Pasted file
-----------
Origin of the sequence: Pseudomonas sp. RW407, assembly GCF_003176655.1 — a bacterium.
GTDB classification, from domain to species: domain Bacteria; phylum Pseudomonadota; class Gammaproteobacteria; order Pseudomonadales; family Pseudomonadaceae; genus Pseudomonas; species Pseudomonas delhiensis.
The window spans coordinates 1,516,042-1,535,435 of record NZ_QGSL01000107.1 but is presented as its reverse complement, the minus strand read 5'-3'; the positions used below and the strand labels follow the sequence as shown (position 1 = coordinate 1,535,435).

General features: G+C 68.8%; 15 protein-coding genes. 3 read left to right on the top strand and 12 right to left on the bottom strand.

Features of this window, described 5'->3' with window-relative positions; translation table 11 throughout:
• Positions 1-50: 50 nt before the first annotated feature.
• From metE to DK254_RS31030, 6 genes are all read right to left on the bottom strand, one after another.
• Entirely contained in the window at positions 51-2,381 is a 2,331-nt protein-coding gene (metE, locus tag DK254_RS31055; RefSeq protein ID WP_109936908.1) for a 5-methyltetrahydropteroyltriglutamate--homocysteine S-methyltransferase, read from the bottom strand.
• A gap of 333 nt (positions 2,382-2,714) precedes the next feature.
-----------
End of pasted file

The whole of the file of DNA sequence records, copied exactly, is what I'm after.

Origin of the sequence: Pseudomonas sp. RW407, assembly GCF_003176655.1 — a bacterium.
GTDB classification, from domain to species: domain Bacteria; phylum Pseudomonadota; class Gammaproteobacteria; order Pseudomonadales; family Pseudomonadaceae; genus Pseudomonas; species Pseudomonas delhiensis.
The window spans coordinates 1,516,042-1,535,435 of record NZ_QGSL01000107.1 but is presented as its reverse complement, the minus strand read 5'-3'; the positions used below and the strand labels follow the sequence as shown (position 1 = coordinate 1,535,435).

General features: G+C 68.8%; 15 protein-coding genes. 3 read left to right on the top strand and 12 right to left on the bottom strand.

Features of this window, described 5'->3' with window-relative positions; translation table 11 throughout:
• Positions 1-50: 50 nt before the first annotated feature.
• From metE to DK254_RS31030, 6 genes are all read right to left on the bottom strand, one after another.
• Entirely contained in the window at positions 51-2,381 is a 2,331-nt protein-coding gene (metE, locus tag DK254_RS31055; RefSeq protein ID WP_109936908.1) for a 5-methyltetrahydropteroyltriglutamate--homocysteine S-methyltransferase, read from the bottom strand.
• A gap of 333 nt (positions 2,382-2,714) precedes the next feature.